Undesired rotation of face disk 500 is also inhibited by retaining spring 270. As illustrated in FIGS. 12A-C, retaining spring 270 is an elongated strip of spring metal, with a flexible body portion 276 and a free end portion 275 that includes a V-shaped, downwardly-facing projection 271. Mounting end 279 of the spring has a tab 278 depending downwardly from its front edge and having apertures 278A, 278B for mounting on the inside surface of rear housing 120. Spring 270 is thus fixed to rear housing 120 as a cantilever, with its free end portion 275 adjacent ribbed central portion 502B of the face disk post 502. Projection 271 thus rests in the 120 degree opening between the two upwardly extending radial ratchet teeth of post 502 to further support the face disk 500 against unintended rotation. When post 502 is rotated due to operation of the toy, the rotational force applied to the radial ratchet teeth is sufficient to permit the projection 271 in the spring 270 to ride up over the radial ratchet tooth while the tooth is rotating. Upon completion of the rotation, the projection 271 will again rest in the 120 degree spacing between the two recently rotated upwardly extending radial ratchet teeth.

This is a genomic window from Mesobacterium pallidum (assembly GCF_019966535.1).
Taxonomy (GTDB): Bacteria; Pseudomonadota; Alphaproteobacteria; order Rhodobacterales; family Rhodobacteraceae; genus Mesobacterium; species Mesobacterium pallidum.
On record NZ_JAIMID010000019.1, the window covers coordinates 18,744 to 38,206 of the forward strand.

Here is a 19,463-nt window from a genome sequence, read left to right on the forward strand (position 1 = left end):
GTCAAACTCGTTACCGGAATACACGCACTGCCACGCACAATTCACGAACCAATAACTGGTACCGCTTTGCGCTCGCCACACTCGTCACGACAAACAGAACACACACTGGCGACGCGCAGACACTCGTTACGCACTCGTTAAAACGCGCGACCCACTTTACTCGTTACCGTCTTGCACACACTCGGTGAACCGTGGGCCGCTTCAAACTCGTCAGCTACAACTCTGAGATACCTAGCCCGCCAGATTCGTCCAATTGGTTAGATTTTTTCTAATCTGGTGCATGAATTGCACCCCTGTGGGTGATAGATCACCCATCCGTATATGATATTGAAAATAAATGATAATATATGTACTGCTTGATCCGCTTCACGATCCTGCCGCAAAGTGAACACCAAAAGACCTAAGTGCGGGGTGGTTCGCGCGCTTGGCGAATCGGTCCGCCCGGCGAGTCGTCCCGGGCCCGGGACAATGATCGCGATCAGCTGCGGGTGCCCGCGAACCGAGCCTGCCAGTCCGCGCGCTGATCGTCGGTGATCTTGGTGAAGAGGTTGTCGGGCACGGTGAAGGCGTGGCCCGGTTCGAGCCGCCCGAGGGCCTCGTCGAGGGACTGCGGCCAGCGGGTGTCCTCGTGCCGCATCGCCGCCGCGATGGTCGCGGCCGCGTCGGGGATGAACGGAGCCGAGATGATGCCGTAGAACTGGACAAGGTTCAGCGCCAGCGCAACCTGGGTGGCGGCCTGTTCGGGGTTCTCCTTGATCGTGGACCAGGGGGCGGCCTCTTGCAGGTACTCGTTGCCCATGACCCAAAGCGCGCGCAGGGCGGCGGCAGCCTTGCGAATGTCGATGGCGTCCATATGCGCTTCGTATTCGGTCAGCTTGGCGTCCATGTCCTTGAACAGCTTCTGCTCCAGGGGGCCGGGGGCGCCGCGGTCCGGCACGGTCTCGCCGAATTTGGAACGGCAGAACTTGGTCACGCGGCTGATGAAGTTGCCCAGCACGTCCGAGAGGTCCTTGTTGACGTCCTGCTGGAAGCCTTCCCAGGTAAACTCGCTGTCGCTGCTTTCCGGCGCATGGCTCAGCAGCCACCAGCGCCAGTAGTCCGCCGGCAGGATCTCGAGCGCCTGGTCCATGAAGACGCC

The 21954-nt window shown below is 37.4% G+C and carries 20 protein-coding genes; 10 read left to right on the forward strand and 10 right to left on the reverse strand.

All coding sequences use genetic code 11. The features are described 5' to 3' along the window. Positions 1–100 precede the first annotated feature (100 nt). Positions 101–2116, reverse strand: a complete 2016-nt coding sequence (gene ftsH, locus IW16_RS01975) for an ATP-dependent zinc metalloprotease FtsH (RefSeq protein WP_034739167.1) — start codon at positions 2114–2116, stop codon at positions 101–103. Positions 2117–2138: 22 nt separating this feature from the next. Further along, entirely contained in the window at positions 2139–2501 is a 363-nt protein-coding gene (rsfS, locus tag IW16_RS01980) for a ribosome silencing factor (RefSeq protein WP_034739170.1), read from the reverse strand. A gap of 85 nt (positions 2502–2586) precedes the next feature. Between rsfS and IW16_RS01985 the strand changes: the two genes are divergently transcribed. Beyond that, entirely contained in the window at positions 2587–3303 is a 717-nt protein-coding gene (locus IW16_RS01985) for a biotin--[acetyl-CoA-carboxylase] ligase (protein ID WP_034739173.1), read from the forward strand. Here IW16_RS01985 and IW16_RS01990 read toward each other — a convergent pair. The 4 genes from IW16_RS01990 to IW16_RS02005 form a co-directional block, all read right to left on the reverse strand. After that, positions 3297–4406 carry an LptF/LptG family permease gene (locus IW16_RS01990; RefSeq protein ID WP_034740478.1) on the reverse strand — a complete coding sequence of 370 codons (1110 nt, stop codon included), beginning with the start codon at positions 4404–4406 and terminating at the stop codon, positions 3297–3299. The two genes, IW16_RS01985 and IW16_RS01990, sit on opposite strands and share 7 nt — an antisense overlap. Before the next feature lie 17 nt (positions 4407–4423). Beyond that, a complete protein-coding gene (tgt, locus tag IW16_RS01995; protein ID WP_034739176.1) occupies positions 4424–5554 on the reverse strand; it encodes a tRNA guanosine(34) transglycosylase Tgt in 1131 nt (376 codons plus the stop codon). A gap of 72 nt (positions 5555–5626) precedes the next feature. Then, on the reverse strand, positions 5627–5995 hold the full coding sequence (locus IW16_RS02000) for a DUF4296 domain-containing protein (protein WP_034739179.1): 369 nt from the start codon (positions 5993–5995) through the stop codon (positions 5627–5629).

To achieve rotation of the face disk 500, when the indexer 200 is translated in a downward direction, upper pawl tab 242 on face disk rotating arm 240 of indexer 200 engages the upwardly extending radial ratchet tooth that is positioned adjacent to the rotating arm 240 and within intertab spacing 243 of the rotating arm. As the indexer 200 is moved downward, the lower engagement surface 242B of upper pawl tab 242 engages the top side of the radial ratchet tooth that is positioned within spacing 243. The downward force applied by the lower engagement surface 242B to the radial tooth, rotates the tooth. When the indexer 200 is translated to its lowest position, the tooth will have fully rotated 120°, thus rotating the face disk 120°, which places the face disk in a second rotated position where a second visual indicia is displayed through the eye and mouth openings of the bear's face. When the indexer 200 is at its lowest position, the lower surfaces 241A, 241B of face disk retainer tab 241 are seated between the two upwardly extending radial teeth of the post 502. The retainer tab 241 prevents over-rotation of the post 502 should an excessive downward force be applied to the indexer and transferred to the post.